Can we save our farmers?

A devastated farmer Kalu Ram Nishad of Mohamara village. (Pic:India Water Portal)
A devastated farmer Kalu Ram Nishad of Mohamara village. (Pic:India Water Portal)

The year 2009 was an exceptionally dry year for Maharashtra. There was an acute shortage of water. The farmlands went dry. The farmers, unable to pay their debts, were a worried lot. Lakshman Ambilkar of Kinni village in the Yavatmal district of Maharashtra was one such farmer who could not take it anymore. He killed himself, leaving a young, distraught wife to fend for herself. Needless to say, his wife Jaishree Ambilkar’s life shattered and her financial condition deteriorated drastically. The little financial support provided by the government was just not enough. Jaishree represents thousands of such farmer widows left in the lurch by the government’s faulty agricultural policies over the years. 

The data available with the National Crime Record Bureau estimates that one farmer ends his life every 41 minutes somewhere in India. The farmer suicides have been attributed mainly to debt, drought, crop failure or poor returns. 

Lack of response to suicides

The green revolution introduced farmers to high-yielding varieties of seeds that increased productivity but demanded higher input cost in the form of more pesticides and water. Farmers took to borewells to cater to the increased demand for water, depleting groundwater resources in the process. Worst of all, they had to take loans to keep the yield going. 

The mid-1980s saw what is called second generation environmental impacts or the environmental impact of intensive farming systems that used chemical fertilisers and pesticides and groundwater. “Instead of encouraging farmers to adopt sustainable practices to thwart the negative impact of intensive agriculture, farm scientists tried to address this by encouraging more green revolution. In other words they asked farmers to apply more chemicals. This deteriorated the natural resource base. At the same time, the policy support for agriculture declined. Reduction in public sector investment in agriculture, failure to encourage sustainable farming practices, and unremunerative prices for agricultural produce were among the factors that turned agriculture into a losing proposition. The damage was more pronounced in cash crops like cotton. Farm suicides began as a trickle around 1987 or so and since then have taken a toll of nearly three lakh farmers in the past 17 years,” writes Devinder Sharma, an expert and a senior researcher on agricultural policy on his blog.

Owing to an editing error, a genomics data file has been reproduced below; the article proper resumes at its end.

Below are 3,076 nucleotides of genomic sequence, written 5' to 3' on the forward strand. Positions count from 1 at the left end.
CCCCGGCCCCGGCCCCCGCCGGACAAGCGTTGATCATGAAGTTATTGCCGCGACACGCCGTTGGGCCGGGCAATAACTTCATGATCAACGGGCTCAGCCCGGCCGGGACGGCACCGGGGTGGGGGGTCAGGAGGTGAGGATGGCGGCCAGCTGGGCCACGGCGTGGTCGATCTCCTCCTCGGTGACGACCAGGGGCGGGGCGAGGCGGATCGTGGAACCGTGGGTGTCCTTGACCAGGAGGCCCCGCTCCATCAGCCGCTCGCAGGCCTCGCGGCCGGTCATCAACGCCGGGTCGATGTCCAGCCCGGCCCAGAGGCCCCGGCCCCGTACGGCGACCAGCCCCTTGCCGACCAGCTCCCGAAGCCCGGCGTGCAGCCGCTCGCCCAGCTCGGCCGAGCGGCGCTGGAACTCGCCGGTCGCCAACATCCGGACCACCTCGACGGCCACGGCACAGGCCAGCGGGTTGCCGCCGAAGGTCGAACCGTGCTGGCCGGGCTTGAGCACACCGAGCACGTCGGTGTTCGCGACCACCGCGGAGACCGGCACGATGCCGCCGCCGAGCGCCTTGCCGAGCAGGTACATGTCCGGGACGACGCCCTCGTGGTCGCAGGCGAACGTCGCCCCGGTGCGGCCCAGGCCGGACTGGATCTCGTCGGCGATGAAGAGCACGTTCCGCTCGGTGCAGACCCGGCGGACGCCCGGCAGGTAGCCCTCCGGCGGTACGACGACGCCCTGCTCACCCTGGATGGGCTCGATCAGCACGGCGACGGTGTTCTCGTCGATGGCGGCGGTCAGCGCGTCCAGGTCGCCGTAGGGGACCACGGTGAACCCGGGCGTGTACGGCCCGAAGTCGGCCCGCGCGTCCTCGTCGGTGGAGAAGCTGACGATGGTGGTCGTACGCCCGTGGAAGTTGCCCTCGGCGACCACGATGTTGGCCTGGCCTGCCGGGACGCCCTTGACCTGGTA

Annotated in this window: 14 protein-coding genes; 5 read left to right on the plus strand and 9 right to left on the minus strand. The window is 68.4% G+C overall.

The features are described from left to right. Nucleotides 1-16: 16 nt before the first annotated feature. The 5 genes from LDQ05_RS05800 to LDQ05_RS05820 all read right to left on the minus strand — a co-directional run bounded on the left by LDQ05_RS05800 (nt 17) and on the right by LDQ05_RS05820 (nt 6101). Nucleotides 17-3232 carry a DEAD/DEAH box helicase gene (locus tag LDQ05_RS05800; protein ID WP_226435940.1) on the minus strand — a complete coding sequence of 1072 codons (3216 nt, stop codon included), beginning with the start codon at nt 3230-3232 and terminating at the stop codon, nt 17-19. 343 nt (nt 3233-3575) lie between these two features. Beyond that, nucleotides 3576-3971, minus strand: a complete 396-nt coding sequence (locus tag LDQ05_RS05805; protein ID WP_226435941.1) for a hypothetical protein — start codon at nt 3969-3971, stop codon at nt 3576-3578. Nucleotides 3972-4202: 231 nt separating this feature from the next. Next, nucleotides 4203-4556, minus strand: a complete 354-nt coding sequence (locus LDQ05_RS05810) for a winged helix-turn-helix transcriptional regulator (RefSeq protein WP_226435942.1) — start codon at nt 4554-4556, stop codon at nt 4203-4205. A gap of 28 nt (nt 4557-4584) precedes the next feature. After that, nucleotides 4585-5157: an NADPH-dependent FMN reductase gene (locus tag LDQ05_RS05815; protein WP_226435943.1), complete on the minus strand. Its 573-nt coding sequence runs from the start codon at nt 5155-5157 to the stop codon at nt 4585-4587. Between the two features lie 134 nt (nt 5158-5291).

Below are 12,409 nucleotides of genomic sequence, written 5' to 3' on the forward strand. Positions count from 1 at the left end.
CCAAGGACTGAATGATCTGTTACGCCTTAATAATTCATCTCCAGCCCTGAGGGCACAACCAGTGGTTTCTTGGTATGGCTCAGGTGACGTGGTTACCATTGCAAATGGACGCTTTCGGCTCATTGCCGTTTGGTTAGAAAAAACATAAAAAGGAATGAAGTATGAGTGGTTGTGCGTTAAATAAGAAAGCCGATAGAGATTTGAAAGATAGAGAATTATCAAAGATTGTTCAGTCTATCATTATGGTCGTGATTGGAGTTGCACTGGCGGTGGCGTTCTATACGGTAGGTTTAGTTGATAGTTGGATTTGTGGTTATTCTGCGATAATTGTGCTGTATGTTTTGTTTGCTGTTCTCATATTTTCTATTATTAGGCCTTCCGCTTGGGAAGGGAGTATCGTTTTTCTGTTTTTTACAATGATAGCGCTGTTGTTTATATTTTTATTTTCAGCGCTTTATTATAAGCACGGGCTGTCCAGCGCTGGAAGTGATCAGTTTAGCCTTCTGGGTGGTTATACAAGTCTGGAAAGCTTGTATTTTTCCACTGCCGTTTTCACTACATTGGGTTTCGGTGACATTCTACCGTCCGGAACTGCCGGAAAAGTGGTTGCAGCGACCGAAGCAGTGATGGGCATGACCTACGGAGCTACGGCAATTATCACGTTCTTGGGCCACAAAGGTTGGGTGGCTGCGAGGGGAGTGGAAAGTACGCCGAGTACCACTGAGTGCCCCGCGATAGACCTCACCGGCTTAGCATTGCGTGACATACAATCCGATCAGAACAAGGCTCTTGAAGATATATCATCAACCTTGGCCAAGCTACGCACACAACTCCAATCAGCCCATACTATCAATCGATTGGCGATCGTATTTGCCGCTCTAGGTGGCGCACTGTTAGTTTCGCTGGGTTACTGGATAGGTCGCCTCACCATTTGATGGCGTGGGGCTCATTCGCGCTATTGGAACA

The farmers of Punjab, once considered wealthy, saw things changing for the worse with green revolution. As the input cost in the agriculture sector increased due to escalating costs of fertilisers, diesel, seeds, pesticides and insecticides, financial returns of the farmers declined. “The government's response to these suicides and relief packages have generally been ineffective, misdirected and flawed. They focus on credits and loans, rather than income, productivity and farmer prosperity. Assistance in paying off outstanding principal and interest helps the money lenders but has failed to create reliable and good sources of income for the farmer. The usurious moneylenders continue to offer loans at interest rates between 24 to 50 percent, while income generating potential of the farmer’s land has remained low and is subject to weather conditions,” says a study by Dr G.L. Parvathamma, associate professor and coordinator, department of economics, Bangalore University.

“In Chhattisgarh, the youth do not want to do farming because farming is the only business where the farmers have to take all kinds of risks without expecting profits. There is no control on the market. When there is a good yield, the price of the produce is lowered due to market pressure, and again the farmer has to bear the loss. The government wants industrial growth and have waived off crores of industrial loans. The government even helped the scammers to leave the country but it is not willing to revive the agricultural systems,” says Rupesh Baghel, a farmer from Pathari, a village in Chhattisgarh.